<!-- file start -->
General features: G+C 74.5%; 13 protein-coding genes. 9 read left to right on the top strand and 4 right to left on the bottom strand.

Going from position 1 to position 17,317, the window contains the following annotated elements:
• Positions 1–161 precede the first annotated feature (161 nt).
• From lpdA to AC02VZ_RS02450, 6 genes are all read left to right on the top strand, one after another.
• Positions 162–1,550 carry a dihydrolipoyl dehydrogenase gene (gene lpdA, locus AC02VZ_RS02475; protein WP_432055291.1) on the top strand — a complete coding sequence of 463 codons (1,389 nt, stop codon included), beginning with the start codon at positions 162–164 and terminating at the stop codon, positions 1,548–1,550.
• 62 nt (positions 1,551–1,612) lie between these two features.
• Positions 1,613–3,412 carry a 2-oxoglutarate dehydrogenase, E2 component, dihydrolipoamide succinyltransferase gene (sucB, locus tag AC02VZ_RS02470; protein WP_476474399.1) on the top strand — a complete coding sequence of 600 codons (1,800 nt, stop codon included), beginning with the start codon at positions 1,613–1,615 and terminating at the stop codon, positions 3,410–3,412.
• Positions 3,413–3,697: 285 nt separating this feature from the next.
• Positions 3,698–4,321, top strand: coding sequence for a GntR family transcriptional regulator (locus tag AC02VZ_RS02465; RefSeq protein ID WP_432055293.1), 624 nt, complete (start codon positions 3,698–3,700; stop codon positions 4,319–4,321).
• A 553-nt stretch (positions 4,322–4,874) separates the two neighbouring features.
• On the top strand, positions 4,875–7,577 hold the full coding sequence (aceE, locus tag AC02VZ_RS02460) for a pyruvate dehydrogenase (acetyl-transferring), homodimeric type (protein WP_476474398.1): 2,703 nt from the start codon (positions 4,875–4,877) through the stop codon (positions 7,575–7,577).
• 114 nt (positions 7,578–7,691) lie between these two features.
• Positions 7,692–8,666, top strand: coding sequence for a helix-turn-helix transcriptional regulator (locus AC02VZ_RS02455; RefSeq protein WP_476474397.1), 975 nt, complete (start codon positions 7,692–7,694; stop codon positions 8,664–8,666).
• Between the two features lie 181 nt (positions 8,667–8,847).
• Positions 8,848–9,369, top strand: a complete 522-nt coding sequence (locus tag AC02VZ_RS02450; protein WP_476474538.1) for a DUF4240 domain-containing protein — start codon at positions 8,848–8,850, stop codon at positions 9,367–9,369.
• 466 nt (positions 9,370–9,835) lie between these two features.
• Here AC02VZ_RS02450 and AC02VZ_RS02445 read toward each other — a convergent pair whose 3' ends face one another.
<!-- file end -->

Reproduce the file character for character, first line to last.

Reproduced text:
General features: G+C 74.5%; 13 protein-coding genes. 9 read left to right on the top strand and 4 right to left on the bottom strand.

Going from position 1 to position 17,317, the window contains the following annotated elements:
• Positions 1–161 precede the first annotated feature (161 nt).
• From lpdA to AC02VZ_RS02450, 6 genes are all read left to right on the top strand, one after another.
• Positions 162–1,550 carry a dihydrolipoyl dehydrogenase gene (gene lpdA, locus AC02VZ_RS02475; protein WP_432055291.1) on the top strand — a complete coding sequence of 463 codons (1,389 nt, stop codon included), beginning with the start codon at positions 162–164 and terminating at the stop codon, positions 1,548–1,550.
• 62 nt (positions 1,551–1,612) lie between these two features.
• Positions 1,613–3,412 carry a 2-oxoglutarate dehydrogenase, E2 component, dihydrolipoamide succinyltransferase gene (sucB, locus tag AC02VZ_RS02470; protein WP_476474399.1) on the top strand — a complete coding sequence of 600 codons (1,800 nt, stop codon included), beginning with the start codon at positions 1,613–1,615 and terminating at the stop codon, positions 3,410–3,412.
• Positions 3,413–3,697: 285 nt separating this feature from the next.
• Positions 3,698–4,321, top strand: coding sequence for a GntR family transcriptional regulator (locus tag AC02VZ_RS02465; RefSeq protein ID WP_432055293.1), 624 nt, complete (start codon positions 3,698–3,700; stop codon positions 4,319–4,321).
• A 553-nt stretch (positions 4,322–4,874) separates the two neighbouring features.
• On the top strand, positions 4,875–7,577 hold the full coding sequence (aceE, locus tag AC02VZ_RS02460) for a pyruvate dehydrogenase (acetyl-transferring), homodimeric type (protein WP_476474398.1): 2,703 nt from the start codon (positions 4,875–4,877) through the stop codon (positions 7,575–7,577).
• 114 nt (positions 7,578–7,691) lie between these two features.
• Positions 7,692–8,666, top strand: coding sequence for a helix-turn-helix transcriptional regulator (locus AC02VZ_RS02455; RefSeq protein WP_476474397.1), 975 nt, complete (start codon positions 7,692–7,694; stop codon positions 8,664–8,666).
• Between the two features lie 181 nt (positions 8,667–8,847).
• Positions 8,848–9,369, top strand: a complete 522-nt coding sequence (locus tag AC02VZ_RS02450; protein WP_476474538.1) for a DUF4240 domain-containing protein — start codon at positions 8,848–8,850, stop codon at positions 9,367–9,369.
• 466 nt (positions 9,370–9,835) lie between these two features.
• Here AC02VZ_RS02450 and AC02VZ_RS02445 read toward each other — a convergent pair whose 3' ends face one another.